The complaint said he was unprofessional in speaking with a fellow sergeant during the stop and was carrying a gun on his person. An investigation found he was driving his personal vehicle recklessly while intoxicated in early February. He was not charged in the latter case.

Denis is still with the department, said Melissa Richard, spokeswoman for the city of West Fargo.

The other officers received warnings in three separate cases. One officer cleared a scene without calling a supervisor or detective and failed to generate a report for a call.

Another officer did not include all required email recipients when instructed and did not respond to a radio call when on duty. The third officer failed to install headlights, taillights and unit numbers on a police bicycle for the third time since mid-2017.

Moorhead Police Department

Moorhead police officers received four complaints, including one that was closed without disciplinary action.

One officer received reprimands for two separate incidents. He arrested a black man while responding to a report of a black man using drugs in a convenience store bathroom, but an investigation determined the arrestee was not involved and the officer failed to confirm that before the arrest.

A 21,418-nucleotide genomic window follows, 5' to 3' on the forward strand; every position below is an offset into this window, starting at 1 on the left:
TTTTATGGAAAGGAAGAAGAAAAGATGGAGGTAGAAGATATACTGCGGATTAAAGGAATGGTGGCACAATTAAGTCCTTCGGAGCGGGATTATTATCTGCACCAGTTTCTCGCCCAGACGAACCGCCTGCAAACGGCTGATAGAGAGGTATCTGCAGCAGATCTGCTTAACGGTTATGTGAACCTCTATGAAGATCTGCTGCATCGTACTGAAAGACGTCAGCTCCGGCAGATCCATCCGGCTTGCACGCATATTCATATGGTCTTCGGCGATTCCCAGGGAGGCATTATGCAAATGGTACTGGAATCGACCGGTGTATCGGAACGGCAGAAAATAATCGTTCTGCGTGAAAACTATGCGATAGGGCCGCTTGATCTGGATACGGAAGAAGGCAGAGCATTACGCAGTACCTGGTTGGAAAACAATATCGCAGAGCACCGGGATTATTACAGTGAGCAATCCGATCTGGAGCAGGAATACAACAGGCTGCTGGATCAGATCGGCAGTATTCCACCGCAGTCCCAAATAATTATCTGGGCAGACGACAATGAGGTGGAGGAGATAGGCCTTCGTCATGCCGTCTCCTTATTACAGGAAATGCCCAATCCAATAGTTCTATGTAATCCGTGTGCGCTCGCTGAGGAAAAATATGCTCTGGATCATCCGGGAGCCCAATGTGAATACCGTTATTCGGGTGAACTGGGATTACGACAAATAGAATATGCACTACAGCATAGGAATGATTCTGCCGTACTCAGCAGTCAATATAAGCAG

In the second incident, the same officer took an uncooperative woman to the ground. She was injured, but the officer’s actions were reasonable, the complaint said. He was disciplined because he was holding a firearm in one hand and a stun gun in the other, which went against his training, the complaint said.

Another officer was suspended without pay for a day for “failure to meet performance standards” regarding traffic and contacts.

Clay County Sheriff’s Office

Three complaints were filed against Clay County sheriff's deputies, including one that resulted in a suspension.

An officer was suspended for eight hours after sending a derogatory text to their supervisor while on duty with a personal cellphone.

The other two officers — one lost a radio and the other was cited for fighting while off duty — received written reprimands.

Dilworth Police Department

In the lone complaint, an officer received a written reprimand for being involved in a preventable crash after hitting a cement barrier with her police vehicle.

NDSU Police Department

An NDSU police officer received a letter of reprimand after a complaint that he used inappropriate language and disrespected others by ignoring them. In a separate complaint that was mentioned in the same letter, a citizen saw his patrol vehicle parked in a fire lane at a grocery store, where the officer was seen shopping.

He was given additional training.